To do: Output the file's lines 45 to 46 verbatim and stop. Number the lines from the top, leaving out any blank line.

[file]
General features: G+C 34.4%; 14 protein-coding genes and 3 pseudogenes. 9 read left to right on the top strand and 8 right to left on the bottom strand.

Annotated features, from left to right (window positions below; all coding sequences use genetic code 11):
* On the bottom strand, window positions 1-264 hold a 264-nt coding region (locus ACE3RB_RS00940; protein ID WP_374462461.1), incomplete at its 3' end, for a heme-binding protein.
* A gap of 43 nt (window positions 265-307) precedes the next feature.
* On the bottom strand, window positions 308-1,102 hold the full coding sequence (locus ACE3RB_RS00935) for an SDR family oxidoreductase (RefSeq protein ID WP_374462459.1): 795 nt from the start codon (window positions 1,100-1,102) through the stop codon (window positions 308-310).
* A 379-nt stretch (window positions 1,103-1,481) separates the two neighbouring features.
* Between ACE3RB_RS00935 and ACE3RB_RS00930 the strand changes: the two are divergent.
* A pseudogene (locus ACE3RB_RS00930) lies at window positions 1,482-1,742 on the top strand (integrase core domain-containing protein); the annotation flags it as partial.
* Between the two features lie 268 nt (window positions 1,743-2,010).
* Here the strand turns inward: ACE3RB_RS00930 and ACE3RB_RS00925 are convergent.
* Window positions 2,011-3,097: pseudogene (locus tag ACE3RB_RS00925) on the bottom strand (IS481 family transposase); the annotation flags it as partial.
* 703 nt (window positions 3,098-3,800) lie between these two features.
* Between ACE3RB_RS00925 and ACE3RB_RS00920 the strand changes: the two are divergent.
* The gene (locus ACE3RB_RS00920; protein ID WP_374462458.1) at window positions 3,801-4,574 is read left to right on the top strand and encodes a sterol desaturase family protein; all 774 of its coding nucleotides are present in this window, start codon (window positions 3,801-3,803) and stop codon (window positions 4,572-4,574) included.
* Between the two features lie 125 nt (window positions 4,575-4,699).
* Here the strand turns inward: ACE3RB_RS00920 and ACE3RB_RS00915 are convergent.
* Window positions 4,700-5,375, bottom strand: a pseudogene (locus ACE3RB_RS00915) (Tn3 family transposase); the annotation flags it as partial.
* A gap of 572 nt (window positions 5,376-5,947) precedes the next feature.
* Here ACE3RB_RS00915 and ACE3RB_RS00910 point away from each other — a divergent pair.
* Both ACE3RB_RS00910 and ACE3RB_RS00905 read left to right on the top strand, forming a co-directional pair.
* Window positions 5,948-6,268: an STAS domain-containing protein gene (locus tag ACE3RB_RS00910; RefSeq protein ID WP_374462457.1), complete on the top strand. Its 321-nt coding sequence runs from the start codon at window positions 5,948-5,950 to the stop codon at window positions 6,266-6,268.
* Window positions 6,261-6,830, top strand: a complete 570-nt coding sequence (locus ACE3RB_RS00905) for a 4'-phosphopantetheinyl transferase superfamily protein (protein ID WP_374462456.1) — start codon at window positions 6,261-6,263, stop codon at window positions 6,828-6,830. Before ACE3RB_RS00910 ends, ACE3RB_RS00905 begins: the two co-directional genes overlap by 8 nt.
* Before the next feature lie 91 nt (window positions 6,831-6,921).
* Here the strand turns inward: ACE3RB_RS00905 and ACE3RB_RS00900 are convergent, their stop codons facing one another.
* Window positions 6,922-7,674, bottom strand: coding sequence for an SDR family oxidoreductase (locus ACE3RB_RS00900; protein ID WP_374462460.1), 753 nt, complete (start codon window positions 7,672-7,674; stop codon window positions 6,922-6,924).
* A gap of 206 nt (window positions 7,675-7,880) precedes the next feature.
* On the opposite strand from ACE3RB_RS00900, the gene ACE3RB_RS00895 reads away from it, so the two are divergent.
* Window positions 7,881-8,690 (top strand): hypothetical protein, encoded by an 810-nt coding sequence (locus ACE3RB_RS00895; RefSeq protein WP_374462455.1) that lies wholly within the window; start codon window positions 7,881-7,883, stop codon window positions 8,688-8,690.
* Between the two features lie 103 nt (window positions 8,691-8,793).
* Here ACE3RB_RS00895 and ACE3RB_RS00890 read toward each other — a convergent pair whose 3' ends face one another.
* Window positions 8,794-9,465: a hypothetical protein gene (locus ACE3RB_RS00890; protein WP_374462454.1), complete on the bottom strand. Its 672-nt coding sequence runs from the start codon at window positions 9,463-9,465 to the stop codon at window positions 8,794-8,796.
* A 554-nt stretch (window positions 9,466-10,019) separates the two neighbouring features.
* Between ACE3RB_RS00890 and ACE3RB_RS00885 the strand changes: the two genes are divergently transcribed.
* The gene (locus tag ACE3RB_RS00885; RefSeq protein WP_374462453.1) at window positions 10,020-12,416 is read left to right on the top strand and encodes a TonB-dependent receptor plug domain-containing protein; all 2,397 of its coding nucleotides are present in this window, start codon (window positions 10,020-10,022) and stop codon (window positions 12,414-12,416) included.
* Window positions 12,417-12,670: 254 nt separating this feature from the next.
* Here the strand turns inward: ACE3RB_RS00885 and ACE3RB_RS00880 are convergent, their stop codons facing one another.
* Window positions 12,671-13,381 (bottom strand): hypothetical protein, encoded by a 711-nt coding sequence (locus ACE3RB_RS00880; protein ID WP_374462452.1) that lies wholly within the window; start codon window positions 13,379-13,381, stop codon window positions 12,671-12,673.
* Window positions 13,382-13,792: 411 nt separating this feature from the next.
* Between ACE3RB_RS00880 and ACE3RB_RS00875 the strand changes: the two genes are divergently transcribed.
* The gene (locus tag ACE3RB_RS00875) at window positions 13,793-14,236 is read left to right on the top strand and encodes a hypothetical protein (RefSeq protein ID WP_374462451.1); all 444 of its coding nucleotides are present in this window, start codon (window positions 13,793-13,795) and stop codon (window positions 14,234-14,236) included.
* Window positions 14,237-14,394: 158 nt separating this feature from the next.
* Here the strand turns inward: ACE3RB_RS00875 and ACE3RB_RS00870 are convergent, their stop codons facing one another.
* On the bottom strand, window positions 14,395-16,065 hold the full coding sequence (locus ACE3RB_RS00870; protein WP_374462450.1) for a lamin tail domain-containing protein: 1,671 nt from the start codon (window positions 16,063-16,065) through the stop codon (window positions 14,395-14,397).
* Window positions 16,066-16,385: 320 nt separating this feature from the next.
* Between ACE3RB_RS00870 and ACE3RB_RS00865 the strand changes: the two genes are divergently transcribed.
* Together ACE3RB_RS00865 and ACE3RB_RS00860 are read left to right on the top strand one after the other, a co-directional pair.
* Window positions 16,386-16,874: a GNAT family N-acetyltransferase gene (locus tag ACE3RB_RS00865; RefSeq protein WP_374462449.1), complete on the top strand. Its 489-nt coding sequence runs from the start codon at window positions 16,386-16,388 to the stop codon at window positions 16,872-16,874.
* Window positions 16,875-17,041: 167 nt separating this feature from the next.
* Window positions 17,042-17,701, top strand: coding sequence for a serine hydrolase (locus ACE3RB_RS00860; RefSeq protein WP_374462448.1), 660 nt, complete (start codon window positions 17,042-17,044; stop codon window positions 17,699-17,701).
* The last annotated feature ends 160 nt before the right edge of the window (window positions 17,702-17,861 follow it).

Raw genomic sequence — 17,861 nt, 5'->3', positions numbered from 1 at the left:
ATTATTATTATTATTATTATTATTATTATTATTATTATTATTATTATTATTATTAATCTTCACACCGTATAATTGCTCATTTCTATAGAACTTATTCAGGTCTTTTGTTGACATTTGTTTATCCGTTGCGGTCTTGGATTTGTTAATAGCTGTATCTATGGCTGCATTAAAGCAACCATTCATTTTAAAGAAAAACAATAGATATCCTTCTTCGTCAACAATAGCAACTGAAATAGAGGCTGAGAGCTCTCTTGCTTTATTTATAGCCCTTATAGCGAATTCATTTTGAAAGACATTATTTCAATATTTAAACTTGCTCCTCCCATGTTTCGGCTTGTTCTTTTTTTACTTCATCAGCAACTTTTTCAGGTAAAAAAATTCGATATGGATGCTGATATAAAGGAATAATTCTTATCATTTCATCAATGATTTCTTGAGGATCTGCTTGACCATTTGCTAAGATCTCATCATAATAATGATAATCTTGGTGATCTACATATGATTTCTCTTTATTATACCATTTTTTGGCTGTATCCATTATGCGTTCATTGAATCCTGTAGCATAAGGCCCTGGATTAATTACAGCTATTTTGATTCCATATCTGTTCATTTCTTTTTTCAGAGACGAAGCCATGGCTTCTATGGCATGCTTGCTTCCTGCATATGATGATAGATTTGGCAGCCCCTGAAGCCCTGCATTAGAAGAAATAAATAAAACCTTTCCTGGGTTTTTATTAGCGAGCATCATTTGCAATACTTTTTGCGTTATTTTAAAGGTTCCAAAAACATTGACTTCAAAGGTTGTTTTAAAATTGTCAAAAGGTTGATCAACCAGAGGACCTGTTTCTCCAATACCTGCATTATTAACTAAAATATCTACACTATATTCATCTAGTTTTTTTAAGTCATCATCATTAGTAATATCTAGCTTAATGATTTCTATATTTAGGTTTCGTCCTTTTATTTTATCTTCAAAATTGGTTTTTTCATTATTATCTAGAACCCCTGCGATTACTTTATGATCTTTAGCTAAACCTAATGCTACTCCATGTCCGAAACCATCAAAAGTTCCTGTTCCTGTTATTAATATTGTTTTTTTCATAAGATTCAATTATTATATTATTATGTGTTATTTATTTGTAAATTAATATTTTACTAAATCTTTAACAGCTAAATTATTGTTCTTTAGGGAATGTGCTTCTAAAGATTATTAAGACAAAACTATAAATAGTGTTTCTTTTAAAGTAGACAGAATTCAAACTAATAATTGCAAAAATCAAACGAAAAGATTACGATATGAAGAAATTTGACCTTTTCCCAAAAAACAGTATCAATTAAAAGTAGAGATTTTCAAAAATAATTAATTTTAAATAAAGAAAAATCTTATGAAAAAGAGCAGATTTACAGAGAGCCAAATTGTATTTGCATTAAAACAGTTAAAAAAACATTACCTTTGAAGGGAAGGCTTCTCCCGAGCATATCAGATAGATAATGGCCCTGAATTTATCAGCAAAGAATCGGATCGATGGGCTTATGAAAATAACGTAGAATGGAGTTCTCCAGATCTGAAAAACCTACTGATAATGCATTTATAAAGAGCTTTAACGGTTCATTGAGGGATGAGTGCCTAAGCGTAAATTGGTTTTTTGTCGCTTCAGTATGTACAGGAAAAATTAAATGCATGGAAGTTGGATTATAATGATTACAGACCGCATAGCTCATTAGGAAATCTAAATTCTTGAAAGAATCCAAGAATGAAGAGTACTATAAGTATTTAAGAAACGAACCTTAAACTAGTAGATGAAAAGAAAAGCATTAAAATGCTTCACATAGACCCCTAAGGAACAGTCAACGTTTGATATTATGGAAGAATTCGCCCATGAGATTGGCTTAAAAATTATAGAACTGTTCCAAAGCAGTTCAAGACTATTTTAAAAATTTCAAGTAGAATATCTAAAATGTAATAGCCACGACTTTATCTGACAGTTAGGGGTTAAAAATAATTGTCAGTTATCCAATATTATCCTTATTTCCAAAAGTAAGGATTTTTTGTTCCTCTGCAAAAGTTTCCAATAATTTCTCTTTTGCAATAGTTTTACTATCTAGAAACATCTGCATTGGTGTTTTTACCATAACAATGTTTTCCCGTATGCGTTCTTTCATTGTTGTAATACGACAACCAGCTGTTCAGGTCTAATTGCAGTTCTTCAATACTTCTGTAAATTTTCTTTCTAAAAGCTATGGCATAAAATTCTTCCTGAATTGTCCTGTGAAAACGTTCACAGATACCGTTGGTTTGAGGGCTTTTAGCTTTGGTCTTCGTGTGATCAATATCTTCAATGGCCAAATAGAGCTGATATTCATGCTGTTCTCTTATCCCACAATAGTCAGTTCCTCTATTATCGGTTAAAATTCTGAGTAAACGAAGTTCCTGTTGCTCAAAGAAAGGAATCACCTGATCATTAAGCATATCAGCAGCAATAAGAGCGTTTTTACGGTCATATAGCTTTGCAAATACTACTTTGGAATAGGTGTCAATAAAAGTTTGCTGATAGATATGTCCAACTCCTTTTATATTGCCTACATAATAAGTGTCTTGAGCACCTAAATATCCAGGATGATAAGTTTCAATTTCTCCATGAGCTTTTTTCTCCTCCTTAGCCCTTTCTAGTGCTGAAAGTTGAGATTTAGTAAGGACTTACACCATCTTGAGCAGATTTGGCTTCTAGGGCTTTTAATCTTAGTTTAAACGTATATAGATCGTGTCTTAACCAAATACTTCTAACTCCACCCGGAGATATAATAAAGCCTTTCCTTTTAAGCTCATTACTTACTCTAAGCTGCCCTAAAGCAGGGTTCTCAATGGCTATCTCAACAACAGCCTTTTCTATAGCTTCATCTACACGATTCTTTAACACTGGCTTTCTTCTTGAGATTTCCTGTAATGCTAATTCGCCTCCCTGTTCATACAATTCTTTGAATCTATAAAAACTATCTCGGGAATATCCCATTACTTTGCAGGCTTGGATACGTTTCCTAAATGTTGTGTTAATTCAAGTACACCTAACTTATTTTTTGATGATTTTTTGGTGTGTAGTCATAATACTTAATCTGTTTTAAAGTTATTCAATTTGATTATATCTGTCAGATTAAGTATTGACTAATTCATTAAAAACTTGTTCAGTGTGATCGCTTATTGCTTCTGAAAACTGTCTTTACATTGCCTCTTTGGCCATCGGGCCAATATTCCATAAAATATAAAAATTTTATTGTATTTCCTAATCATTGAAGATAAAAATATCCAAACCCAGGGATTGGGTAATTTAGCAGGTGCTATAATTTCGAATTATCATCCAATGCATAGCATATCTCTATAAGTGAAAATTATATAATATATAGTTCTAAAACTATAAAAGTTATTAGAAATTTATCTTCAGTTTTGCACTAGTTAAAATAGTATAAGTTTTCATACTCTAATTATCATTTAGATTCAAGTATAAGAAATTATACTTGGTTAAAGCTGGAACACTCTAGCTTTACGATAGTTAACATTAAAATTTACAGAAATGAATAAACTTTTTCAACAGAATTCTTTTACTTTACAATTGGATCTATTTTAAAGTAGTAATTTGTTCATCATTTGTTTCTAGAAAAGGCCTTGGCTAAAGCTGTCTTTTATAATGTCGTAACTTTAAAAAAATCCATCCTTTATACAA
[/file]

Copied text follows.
* Between ACE3RB_RS00870 and ACE3RB_RS00865 the strand changes: the two genes are divergently transcribed.
* Together ACE3RB_RS00865 and ACE3RB_RS00860 are read left to right on the top strand one after the other, a co-directional pair.